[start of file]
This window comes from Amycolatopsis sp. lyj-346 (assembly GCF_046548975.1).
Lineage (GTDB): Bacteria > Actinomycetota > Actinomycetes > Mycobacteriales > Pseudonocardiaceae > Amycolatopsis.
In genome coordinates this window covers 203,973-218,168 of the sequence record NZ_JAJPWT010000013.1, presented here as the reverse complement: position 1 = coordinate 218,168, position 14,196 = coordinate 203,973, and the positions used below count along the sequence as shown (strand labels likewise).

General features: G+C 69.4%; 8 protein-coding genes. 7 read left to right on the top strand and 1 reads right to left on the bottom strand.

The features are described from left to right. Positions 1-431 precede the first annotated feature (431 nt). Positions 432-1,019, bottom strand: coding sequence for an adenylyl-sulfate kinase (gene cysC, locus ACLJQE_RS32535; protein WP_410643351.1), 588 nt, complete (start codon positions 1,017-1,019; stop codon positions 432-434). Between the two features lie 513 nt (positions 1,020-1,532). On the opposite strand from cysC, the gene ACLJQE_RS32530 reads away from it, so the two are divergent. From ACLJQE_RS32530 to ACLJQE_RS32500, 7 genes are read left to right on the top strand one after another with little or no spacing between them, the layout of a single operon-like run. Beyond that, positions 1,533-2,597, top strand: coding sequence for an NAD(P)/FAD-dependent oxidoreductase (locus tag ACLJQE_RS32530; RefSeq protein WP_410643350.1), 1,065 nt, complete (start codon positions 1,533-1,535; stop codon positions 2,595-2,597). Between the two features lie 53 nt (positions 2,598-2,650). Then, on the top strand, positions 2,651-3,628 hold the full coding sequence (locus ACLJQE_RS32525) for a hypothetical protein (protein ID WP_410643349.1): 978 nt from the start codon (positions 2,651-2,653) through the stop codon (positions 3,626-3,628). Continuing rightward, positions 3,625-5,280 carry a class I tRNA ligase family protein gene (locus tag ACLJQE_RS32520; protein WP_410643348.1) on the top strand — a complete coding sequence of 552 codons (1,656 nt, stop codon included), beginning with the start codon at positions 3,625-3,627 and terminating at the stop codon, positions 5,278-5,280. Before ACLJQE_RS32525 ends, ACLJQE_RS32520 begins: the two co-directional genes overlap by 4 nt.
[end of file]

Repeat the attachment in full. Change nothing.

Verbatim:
This window comes from Amycolatopsis sp. lyj-346 (assembly GCF_046548975.1).
Lineage (GTDB): Bacteria > Actinomycetota > Actinomycetes > Mycobacteriales > Pseudonocardiaceae > Amycolatopsis.
In genome coordinates this window covers 203,973-218,168 of the sequence record NZ_JAJPWT010000013.1, presented here as the reverse complement: position 1 = coordinate 218,168, position 14,196 = coordinate 203,973, and the positions used below count along the sequence as shown (strand labels likewise).

General features: G+C 69.4%; 8 protein-coding genes. 7 read left to right on the top strand and 1 reads right to left on the bottom strand.

The features are described from left to right. Positions 1-431 precede the first annotated feature (431 nt). Positions 432-1,019, bottom strand: coding sequence for an adenylyl-sulfate kinase (gene cysC, locus ACLJQE_RS32535; protein WP_410643351.1), 588 nt, complete (start codon positions 1,017-1,019; stop codon positions 432-434). Between the two features lie 513 nt (positions 1,020-1,532). On the opposite strand from cysC, the gene ACLJQE_RS32530 reads away from it, so the two are divergent. From ACLJQE_RS32530 to ACLJQE_RS32500, 7 genes are read left to right on the top strand one after another with little or no spacing between them, the layout of a single operon-like run. Beyond that, positions 1,533-2,597, top strand: coding sequence for an NAD(P)/FAD-dependent oxidoreductase (locus tag ACLJQE_RS32530; RefSeq protein WP_410643350.1), 1,065 nt, complete (start codon positions 1,533-1,535; stop codon positions 2,595-2,597). Between the two features lie 53 nt (positions 2,598-2,650). Then, on the top strand, positions 2,651-3,628 hold the full coding sequence (locus ACLJQE_RS32525) for a hypothetical protein (protein ID WP_410643349.1): 978 nt from the start codon (positions 2,651-2,653) through the stop codon (positions 3,626-3,628). Continuing rightward, positions 3,625-5,280 carry a class I tRNA ligase family protein gene (locus tag ACLJQE_RS32520; protein WP_410643348.1) on the top strand — a complete coding sequence of 552 codons (1,656 nt, stop codon included), beginning with the start codon at positions 3,625-3,627 and terminating at the stop codon, positions 5,278-5,280. Before ACLJQE_RS32525 ends, ACLJQE_RS32520 begins: the two co-directional genes overlap by 4 nt.